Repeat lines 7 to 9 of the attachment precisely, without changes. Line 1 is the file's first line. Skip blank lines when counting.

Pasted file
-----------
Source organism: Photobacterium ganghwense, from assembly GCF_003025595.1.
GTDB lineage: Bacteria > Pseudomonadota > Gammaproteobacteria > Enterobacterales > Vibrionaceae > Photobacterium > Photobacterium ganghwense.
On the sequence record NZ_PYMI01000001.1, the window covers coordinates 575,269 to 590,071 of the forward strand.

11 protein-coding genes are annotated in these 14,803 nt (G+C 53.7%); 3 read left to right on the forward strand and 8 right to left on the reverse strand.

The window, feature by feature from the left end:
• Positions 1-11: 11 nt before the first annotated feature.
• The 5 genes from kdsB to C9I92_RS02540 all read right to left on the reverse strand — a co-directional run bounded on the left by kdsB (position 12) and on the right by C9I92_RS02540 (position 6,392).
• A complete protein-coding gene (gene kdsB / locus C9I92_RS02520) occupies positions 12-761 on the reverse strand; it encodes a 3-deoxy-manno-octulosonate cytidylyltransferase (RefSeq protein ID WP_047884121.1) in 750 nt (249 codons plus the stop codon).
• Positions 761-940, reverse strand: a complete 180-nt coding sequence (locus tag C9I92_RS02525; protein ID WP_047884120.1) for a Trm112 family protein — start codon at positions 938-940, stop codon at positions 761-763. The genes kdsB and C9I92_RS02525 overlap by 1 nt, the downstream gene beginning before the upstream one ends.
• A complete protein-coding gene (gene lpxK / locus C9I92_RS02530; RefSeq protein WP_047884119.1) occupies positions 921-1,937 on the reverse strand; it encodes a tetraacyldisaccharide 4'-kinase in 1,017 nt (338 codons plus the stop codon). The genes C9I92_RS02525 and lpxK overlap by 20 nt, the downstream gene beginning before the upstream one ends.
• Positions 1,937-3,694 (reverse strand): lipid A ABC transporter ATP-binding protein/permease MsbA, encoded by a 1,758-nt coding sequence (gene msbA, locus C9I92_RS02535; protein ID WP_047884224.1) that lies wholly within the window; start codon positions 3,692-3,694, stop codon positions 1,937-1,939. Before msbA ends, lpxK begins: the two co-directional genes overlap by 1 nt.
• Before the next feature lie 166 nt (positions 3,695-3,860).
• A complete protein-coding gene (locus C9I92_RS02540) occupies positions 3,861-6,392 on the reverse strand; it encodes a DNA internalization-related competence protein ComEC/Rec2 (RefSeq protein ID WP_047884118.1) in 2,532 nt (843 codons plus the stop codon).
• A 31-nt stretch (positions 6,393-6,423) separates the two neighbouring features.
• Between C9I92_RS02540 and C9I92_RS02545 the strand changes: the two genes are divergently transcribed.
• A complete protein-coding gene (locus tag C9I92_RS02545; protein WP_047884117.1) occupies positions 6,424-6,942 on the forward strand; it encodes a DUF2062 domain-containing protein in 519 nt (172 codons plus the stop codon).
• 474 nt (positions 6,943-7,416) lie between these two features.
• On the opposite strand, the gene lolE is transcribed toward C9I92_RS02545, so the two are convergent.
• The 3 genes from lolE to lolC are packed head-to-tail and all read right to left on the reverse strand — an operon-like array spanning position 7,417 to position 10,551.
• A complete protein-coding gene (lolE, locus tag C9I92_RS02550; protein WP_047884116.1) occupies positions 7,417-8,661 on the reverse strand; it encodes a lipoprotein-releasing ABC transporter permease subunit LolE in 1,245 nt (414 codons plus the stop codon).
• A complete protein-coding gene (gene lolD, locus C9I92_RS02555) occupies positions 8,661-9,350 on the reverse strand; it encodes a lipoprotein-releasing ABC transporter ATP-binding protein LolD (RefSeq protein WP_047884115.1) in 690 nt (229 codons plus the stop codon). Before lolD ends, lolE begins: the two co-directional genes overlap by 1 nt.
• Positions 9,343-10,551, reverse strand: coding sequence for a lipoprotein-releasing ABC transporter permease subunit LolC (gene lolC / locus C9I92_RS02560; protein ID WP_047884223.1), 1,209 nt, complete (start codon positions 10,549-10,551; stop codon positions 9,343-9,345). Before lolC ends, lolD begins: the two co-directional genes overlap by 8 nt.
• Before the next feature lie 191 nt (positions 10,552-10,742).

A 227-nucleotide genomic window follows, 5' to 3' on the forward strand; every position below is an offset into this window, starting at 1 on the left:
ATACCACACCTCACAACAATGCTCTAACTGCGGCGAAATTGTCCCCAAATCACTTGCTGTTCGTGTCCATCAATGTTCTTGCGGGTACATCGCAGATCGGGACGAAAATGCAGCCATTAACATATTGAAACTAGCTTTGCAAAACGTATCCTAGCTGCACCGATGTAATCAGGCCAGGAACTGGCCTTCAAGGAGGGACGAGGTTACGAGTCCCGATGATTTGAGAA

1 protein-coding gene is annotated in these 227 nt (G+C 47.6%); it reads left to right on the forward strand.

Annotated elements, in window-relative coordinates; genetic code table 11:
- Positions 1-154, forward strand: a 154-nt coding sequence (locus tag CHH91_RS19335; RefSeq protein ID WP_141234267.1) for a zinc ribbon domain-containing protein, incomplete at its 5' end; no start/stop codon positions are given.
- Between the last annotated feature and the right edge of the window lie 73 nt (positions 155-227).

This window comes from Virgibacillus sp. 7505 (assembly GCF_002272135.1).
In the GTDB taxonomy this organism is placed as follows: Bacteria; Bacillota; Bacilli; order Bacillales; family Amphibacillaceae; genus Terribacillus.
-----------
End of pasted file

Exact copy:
• The 5 genes from kdsB to C9I92_RS02540 all read right to left on the reverse strand — a co-directional run bounded on the left by kdsB (position 12) and on the right by C9I92_RS02540 (position 6,392).
• A complete protein-coding gene (gene kdsB / locus C9I92_RS02520) occupies positions 12-761 on the reverse strand; it encodes a 3-deoxy-manno-octulosonate cytidylyltransferase (RefSeq protein ID WP_047884121.1) in 750 nt (249 codons plus the stop codon).
• Positions 761-940, reverse strand: a complete 180-nt coding sequence (locus tag C9I92_RS02525; protein ID WP_047884120.1) for a Trm112 family protein — start codon at positions 938-940, stop codon at positions 761-763. The genes kdsB and C9I92_RS02525 overlap by 1 nt, the downstream gene beginning before the upstream one ends.